The British House of Lords is an outdated relic for many. For outgoing prime ministers, it offers the opportunity to look after loyal companions - and indirectly influence the fate of the country. There is a lot of whispering in London about who Johnson will appoint as "peer" in the last few meters.
Even in the ignominious departure, Boris Johnson is likely to impose his political legacy on Great Britain - and that can hardly be prevented. According to media reports, political companions, loyal helpers and important financiers are to move into the upper house at the request of the outgoing prime minister. Despite considerable criticism, Johnson plans to pave the way for an unusually large number of so-called peers into the House of Lords before he leaves Downing Street.
The speculation as to who will benefit from the "Prime Minister's Resignation Honors" is currently the hottest topic in political London. Several names that have already been leaked are causing outrage. In a poll, 54 percent opposed Johnson being allowed to appoint lords before he leaves, probably in a month. Only 13 percent think that's okay.
There is Minister of Culture Nadine Dorries, probably the most loyal supporter of the conservative head of government. To the ridicule of many, she throws herself into the breach for him when it seems hopeless. Also named is Lubov Chernukhin, wife of a Russian ex-minister and one of the largest donors to the Conservative Party. Entrepreneur David Ross is also a major donor, arranging a luxury Caribbean vacation for Johnson and his partner in the winter of 2019.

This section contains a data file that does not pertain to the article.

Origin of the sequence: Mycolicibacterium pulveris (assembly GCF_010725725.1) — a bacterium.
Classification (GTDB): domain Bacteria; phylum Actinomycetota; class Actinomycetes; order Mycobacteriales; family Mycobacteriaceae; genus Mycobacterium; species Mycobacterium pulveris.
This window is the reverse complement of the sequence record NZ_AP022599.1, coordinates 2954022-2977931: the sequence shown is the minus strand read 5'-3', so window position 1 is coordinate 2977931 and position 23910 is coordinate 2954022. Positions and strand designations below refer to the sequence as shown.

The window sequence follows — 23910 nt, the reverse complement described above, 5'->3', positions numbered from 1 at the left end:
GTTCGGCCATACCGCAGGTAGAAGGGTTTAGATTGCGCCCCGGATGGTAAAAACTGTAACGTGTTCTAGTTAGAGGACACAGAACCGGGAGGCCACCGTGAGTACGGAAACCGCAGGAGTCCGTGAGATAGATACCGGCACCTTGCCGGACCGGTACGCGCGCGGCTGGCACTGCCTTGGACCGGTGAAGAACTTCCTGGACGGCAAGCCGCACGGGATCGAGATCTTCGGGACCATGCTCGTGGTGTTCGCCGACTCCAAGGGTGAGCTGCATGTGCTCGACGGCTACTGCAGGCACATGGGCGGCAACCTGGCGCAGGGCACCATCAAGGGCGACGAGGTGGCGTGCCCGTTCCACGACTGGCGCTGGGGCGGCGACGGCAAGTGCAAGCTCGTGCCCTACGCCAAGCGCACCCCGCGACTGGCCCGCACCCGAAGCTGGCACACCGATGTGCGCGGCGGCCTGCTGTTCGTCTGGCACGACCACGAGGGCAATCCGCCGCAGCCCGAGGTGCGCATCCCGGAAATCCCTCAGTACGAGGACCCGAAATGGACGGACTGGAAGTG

They could all soon sit in the House of Lords as nobles for life - and influence UK politics. Opponents have criticized the second chamber of parliament as a "lifelong pass to influence the laws that govern us and exclusive access to the corridors of power".
Johnson is by no means the first prime minister to use the "resignation honors" to honor party friends or close associates. Predecessors such as Theresa May and David Cameron also hoisted confidants into the House of Lords. But critics suspect that Johnson could exploit the privilege much more. "His previous appointments to this Chamber and the nature of his hasty departure from his high office speak volumes," wrote Darren Hughes, head of the Electoral Reform Society, which advocates reform of the House of Lords, to the Times newspaper.
A good ten percent of the more than 800 members in the Lords already owe their post to the soon-to-be ex-prime minister. These include Johnson's brother Jo - Baron Johnson of Marylebone - or Yevgeny Lebedev, son of the Russian oligarch Alexander Lebedev, head of the newspapers "Evening Standard" and "Independent" and a close friend of the prime minister. His pompous title: Baron of Hampton in the London Borough of Richmond upon Thames and Siberia in the Russian Federation.
"Boris Johnson's 'Resignation Honors' list will be the ultimate insult," warns the New Statesman magazine. "Dozens of cronies, major donors, Brexit cheerleaders and flatterers" could move into the honorable house. Already, only the Chinese People's Congress in the world has more members. Lobbying firm CT Group, owned by Tory adviser Lynton Crosby, has now also suggested Johnson appoint up to 50 Conservative Lords to push controversial legislation through Parliament.
It is true that the debates in the House of Lords are rarely considered. Many consider it a historical remnant. In fact, the second chamber of parliament has enormous influence. Again and again the lords of the government make life difficult. With his appointments, Johnson could shift the balance and make it easier for future Conservative PMs to pass Conservative legislation.
Secretary of State Liz Truss, who is positioned on the right-wing edge of the party, is currently the favorite to succeed Johnson. On the agenda are, among other things, Great Britain leaving the European Convention on Human Rights in order to be able to tighten its immigration laws even more drastically, or ignoring the special, legally binding Brexit rules for Northern Ireland with a new law.